2.50
Hdl Handle:
http://hdl.handle.net/10755/160197
Type:
Presentation
Title:
The Role of Religiosity in College Students Vulnerable to Depression
Abstract:
The Role of Religiosity in College Students Vulnerable to Depression
Conference Sponsor:Midwest Nursing Research Society
Conference Year:2007
Author:Berry, Devon, PhD
P.I. Institution Name:University of Cincinnati
Contact Address:College of Nursing, 3081 Mirimar Street, Kettering, OH, 45409, USA
Depression is a growing problem for college students. Suicide, a consequence of depression, represents the second-leading cause of death in young adults. In recent years, religiosity has been shown to be consistently associated with lower levels of depression in many populations. Interest is growing in understanding the mechanism by which religiosity may relieve or protect individuals from depression. The purpose of this study was to test a model hypothesizing the nature of the relationships between religiosity and factors associated with the diathesis-stress model of depression, including stress, cognitive vulnerability, and depressive symptomology. A prospective repeated measures design utilized a convenience sample of 122 college-age students recruited through classroom presentations and e-mail invitations. Participants were asked to complete self-report measures of all variables at the beginning of the academic quarter. Measures of depression and stress were repeated at mid-quarter and prior to the end of the quarter. Ninety-three participants (76%) completed the survey at all three time points. The measurement of religiosity was dimensionalized through the use four separate measures of the construct. The diathesis-stress model was not supported by the data; however, further analysis indicated that religiosity may potentiate the relationship between stress and future depression. That is, participants who were highly religious reported more depressive symptomology when stressed than those who were less religious. This unexpected finding suggests that more research is needed in the area of depression and religiosity to clarify the nature of the relationship among these factors as well as potential unintended effects of religiosity. Future research should incorporate the use of non-convenience samples from both the general and clinical populations. Efforts should also be made to extend the assessment period over a longer time to enhance the probability of observing the interaction theorized in the diathesis-stress model. Prior to the safe and effective incorporation of religious and spiritual elements into the mental health care of college students, more must be understood about the mechanism explaining the association between these factors.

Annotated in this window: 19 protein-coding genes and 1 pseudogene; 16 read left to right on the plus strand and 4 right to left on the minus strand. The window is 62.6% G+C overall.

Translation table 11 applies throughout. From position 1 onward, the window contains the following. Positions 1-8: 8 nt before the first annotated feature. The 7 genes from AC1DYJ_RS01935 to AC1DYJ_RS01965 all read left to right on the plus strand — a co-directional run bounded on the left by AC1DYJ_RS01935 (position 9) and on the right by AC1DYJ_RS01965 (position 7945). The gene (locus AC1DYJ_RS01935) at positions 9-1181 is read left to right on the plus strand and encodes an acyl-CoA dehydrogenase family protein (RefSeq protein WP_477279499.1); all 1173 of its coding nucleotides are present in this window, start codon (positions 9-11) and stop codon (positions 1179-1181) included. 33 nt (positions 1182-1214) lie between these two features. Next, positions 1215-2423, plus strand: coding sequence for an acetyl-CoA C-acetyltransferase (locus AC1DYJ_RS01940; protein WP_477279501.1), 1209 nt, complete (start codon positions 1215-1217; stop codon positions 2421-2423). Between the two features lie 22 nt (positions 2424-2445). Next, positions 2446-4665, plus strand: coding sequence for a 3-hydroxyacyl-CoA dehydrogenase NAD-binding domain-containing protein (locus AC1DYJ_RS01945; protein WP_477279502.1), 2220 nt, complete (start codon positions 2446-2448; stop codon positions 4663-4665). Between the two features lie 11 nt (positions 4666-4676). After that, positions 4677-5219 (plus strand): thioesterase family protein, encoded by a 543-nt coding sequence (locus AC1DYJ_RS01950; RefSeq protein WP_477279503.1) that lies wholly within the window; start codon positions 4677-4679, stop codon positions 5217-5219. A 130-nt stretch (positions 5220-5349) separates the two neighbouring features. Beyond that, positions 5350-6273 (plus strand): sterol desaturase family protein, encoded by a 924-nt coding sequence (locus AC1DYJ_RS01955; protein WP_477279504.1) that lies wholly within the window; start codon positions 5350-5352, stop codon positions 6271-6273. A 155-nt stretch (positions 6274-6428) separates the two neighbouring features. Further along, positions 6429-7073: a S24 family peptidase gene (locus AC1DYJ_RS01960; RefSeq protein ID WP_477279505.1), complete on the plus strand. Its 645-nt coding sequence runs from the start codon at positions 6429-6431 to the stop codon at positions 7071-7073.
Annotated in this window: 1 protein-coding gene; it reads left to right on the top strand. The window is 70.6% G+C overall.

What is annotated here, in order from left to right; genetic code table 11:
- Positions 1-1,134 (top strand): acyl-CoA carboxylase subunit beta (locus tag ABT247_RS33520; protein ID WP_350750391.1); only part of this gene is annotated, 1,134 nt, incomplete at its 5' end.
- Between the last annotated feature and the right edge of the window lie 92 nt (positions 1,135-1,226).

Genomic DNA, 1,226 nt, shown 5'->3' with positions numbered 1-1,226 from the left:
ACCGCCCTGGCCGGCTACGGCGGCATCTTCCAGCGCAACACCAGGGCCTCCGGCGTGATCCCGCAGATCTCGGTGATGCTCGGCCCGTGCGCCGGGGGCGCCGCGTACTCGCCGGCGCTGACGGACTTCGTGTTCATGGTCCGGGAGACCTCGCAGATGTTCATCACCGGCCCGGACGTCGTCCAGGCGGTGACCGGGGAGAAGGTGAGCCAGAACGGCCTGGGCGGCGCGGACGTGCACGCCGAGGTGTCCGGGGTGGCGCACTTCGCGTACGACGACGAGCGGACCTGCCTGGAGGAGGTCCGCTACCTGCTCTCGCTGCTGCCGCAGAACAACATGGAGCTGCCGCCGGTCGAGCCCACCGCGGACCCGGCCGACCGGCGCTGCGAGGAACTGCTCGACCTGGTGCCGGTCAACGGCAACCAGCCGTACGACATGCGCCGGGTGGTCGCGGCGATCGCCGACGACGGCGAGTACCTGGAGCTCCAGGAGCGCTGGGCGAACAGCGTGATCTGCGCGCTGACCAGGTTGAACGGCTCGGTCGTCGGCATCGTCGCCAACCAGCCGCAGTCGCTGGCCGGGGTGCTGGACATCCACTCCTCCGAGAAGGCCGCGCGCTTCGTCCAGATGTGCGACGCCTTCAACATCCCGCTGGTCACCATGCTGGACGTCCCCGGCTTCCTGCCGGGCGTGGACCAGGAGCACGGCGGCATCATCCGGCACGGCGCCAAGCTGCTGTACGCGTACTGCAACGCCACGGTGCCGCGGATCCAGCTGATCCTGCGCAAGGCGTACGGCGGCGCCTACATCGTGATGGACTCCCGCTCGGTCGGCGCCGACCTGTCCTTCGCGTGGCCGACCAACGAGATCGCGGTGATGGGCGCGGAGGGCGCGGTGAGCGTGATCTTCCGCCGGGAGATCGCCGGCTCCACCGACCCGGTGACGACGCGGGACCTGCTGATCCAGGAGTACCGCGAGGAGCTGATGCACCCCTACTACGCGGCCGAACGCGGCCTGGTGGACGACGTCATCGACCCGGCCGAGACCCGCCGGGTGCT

Repository Posting Date:
26-Oct-2011
Date of Publication:
17-Oct-2011
Sponsors:
Midwest Nursing Research Society

Full metadata record

DC FieldValue Language
dc.typePresentationen_GB
dc.titleThe Role of Religiosity in College Students Vulnerable to Depressionen_GB
dc.identifier.urihttp://hdl.handle.net/10755/160197-